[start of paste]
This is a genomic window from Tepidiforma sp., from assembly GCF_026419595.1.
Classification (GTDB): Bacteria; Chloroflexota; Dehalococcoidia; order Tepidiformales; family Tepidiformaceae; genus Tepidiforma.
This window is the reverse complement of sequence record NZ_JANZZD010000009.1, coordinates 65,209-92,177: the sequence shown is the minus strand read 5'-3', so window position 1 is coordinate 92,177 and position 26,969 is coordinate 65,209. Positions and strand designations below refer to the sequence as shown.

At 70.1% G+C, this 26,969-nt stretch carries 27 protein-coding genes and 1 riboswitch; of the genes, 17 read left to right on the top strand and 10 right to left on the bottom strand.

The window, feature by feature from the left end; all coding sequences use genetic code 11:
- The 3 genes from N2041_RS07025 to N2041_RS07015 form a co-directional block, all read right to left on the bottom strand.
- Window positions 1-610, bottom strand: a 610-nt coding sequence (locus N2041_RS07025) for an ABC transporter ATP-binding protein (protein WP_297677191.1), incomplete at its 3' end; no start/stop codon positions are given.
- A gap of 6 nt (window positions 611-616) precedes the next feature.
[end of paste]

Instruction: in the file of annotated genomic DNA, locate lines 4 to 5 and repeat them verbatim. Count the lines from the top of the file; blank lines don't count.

At 70.1% G+C, this 26,969-nt stretch carries 27 protein-coding genes and 1 riboswitch; of the genes, 17 read left to right on the top strand and 10 right to left on the bottom strand.

The window, feature by feature from the left end; all coding sequences use genetic code 11: